That’s why some websites require passwords of certain lengths and with certain numbers of digits and special characters – they’re designed to thwart the most common dictionary and brute-force attacks. Given enough time and computing power, though, any password is crackable.
And in any case, humans are terrible at memorizing long, unpredictable sequences. We sometimes use mnemonics to help, like the way “Every Good Boy Does Fine” reminds us of the notes indicated by the lines on sheet music. They can also help us remember a password like “freQ!9tY!juNC,” which at first appears very mixed up.
Splitting the password into three chunks, “freQ!,” “9tY!” and “juNC,” reveals what might be remembered as three short, pronounceable words: “freak,” “ninety” and “junk.” People are better at memorizing passwords that can be chunked, either because they find meaning in the chunks or because they can more easily add their own meaning through mnemonics.
Don’t reuse passwords
Suppose we take all this advice to heart and resolve to make all our passwords at least 15 characters long and full of random numbers and letters. We invent clever mnemonic devices, commit a few of our favorites to memory, and start using those same passwords over and over on every website and application.
At first, this might seem harmless enough. But password-thieving hackers are everywhere. Recently, big companies including Yahoo, Adobe and LinkedIn have all been breached. Each of these breaches revealed the usernames and passwords for hundreds of millions of accounts. Hackers know that people commonly reuse passwords, so a cracked password on one site could make the same person vulnerable on a different site.
Beyond the password
Not only do we need long, unpredictable passwords, but we need different passwords for every site and program we use. The average internet user has 19 different passwords. It’s easy to see why people write them down on sticky notes or just click the “I forgot my password” link.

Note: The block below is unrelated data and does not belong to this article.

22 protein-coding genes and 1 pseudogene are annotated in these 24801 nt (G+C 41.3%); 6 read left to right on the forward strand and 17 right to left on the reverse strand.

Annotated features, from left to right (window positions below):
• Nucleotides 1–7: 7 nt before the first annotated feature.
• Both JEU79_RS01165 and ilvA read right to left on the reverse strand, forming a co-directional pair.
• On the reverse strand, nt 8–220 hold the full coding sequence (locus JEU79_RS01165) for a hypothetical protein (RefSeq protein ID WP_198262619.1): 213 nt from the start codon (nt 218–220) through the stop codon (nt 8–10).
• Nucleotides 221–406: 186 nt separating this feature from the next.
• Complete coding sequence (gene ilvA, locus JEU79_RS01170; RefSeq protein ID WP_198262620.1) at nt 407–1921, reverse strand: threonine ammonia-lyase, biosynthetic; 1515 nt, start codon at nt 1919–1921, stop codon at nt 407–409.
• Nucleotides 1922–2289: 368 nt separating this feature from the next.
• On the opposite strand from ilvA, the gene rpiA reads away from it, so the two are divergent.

Software can help! The job of password management software is to take care of generating and remembering unique, hard-to-crack passwords for each website and application.
Sometimes these programs themselves have vulnerabilities that can be exploited by attackers. And some websites block password managers from functioning. And of course, an attacker could peek at the keyboard as we type in our passwords.
Multi-factor authentication was invented to solve these problems. This involves a code sent to a mobile phone, a fingerprint scan or a special USB hardware token. However, even though users know the multi-factor authentication is probably safer, they worry it might be more inconvenient or difficult. To make it easier, sites like Authy.com provide straightforward guides for enabling multi-factor authentication on popular websites.
So no more excuses. Let’s put on our party hats and start changing those passwords. World Password Day would be a great time to ditch “qwerty” for good, try out a password manager and turn on multi-factor authentication. Once you’re done, go ahead and have that cake, because you’ll deserve it.
POVERTY, VIOLENCE AND SPIRITUAL WILDFIRES
By Robert C. Koehler
“They take advantage of that opportunity and they shoot into a crowd, no matter who they hit.”
The news this past weekend emerging from my fair city, Chicago, felt like news about wildfires sweeping across California: the sudden, hellish karma of climate change, that is to say, the gradual collapse of life-sustaining conditions on Planet Earth thanks to centuries of cluelessly exploitative human activity.
The news from Chicago was, of course, about gun violence: at least 74 people shot between Friday afternoon and Monday morning in a slew of unconnected incidents, including shots fired into large gatherings of people (at a funeral, at a block party). Eleven people were killed, including, in separate incidents, two 17-year-olds. An 11-year-old boy was among the injured.
Figuring in the totals from the weekend, so far this year the city has racked up more than 300 homicides, according to the Chicago Tribune. Something, as we all know, is out of control, in this city, across the country … and across the planet.